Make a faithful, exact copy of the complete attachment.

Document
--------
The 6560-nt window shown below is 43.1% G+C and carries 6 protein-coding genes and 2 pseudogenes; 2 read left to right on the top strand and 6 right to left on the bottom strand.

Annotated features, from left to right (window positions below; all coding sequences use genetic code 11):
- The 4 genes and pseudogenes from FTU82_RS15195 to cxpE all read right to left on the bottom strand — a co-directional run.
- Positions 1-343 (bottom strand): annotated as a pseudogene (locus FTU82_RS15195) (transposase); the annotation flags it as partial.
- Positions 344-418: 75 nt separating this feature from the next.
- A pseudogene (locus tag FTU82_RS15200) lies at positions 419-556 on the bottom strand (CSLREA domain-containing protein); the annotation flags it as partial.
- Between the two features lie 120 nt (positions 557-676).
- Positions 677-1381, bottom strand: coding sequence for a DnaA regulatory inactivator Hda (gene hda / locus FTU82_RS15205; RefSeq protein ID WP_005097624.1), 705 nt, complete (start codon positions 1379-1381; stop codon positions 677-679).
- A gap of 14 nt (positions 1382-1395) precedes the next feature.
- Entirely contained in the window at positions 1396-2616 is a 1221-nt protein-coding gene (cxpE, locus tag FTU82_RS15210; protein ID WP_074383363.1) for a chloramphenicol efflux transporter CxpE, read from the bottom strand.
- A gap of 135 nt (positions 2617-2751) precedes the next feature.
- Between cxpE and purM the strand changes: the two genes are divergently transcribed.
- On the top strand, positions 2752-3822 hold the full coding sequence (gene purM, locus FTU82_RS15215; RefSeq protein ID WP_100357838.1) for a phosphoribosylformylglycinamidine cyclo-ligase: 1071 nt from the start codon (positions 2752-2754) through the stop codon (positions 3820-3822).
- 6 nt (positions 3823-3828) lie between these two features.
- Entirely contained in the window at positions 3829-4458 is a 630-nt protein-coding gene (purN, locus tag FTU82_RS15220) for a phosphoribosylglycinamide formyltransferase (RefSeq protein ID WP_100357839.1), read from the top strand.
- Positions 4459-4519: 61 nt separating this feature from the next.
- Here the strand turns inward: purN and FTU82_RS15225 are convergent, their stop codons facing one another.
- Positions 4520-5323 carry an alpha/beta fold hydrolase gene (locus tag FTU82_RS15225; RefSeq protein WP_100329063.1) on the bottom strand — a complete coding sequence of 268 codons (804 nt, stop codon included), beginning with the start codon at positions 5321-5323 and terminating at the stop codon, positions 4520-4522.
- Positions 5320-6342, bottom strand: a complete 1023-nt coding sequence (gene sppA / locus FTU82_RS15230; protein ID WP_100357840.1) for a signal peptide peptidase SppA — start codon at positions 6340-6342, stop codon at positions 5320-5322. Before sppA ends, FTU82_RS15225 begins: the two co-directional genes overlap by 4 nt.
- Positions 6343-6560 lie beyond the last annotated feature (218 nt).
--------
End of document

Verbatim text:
The 6560-nt window shown below is 43.1% G+C and carries 6 protein-coding genes and 2 pseudogenes; 2 read left to right on the top strand and 6 right to left on the bottom strand.

Annotated features, from left to right (window positions below; all coding sequences use genetic code 11):
- The 4 genes and pseudogenes from FTU82_RS15195 to cxpE all read right to left on the bottom strand — a co-directional run.
- Positions 1-343 (bottom strand): annotated as a pseudogene (locus FTU82_RS15195) (transposase); the annotation flags it as partial.
- Positions 344-418: 75 nt separating this feature from the next.
- A pseudogene (locus tag FTU82_RS15200) lies at positions 419-556 on the bottom strand (CSLREA domain-containing protein); the annotation flags it as partial.
- Between the two features lie 120 nt (positions 557-676).
- Positions 677-1381, bottom strand: coding sequence for a DnaA regulatory inactivator Hda (gene hda / locus FTU82_RS15205; RefSeq protein ID WP_005097624.1), 705 nt, complete (start codon positions 1379-1381; stop codon positions 677-679).
- A gap of 14 nt (positions 1382-1395) precedes the next feature.
- Entirely contained in the window at positions 1396-2616 is a 1221-nt protein-coding gene (cxpE, locus tag FTU82_RS15210; protein ID WP_074383363.1) for a chloramphenicol efflux transporter CxpE, read from the bottom strand.
- A gap of 135 nt (positions 2617-2751) precedes the next feature.
- Between cxpE and purM the strand changes: the two genes are divergently transcribed.
- On the top strand, positions 2752-3822 hold the full coding sequence (gene purM, locus FTU82_RS15215; RefSeq protein ID WP_100357838.1) for a phosphoribosylformylglycinamidine cyclo-ligase: 1071 nt from the start codon (positions 2752-2754) through the stop codon (positions 3820-3822).
- 6 nt (positions 3823-3828) lie between these two features.
- Entirely contained in the window at positions 3829-4458 is a 630-nt protein-coding gene (purN, locus tag FTU82_RS15220) for a phosphoribosylglycinamide formyltransferase (RefSeq protein ID WP_100357839.1), read from the top strand.
- Positions 4459-4519: 61 nt separating this feature from the next.
- Here the strand turns inward: purN and FTU82_RS15225 are convergent, their stop codons facing one another.
- Positions 4520-5323 carry an alpha/beta fold hydrolase gene (locus tag FTU82_RS15225; RefSeq protein WP_100329063.1) on the bottom strand — a complete coding sequence of 268 codons (804 nt, stop codon included), beginning with the start codon at positions 5321-5323 and terminating at the stop codon, positions 4520-4522.
- Positions 5320-6342, bottom strand: a complete 1023-nt coding sequence (gene sppA / locus FTU82_RS15230; protein ID WP_100357840.1) for a signal peptide peptidase SppA — start codon at positions 6340-6342, stop codon at positions 5320-5322. Before sppA ends, FTU82_RS15225 begins: the two co-directional genes overlap by 4 nt.
- Positions 6343-6560 lie beyond the last annotated feature (218 nt).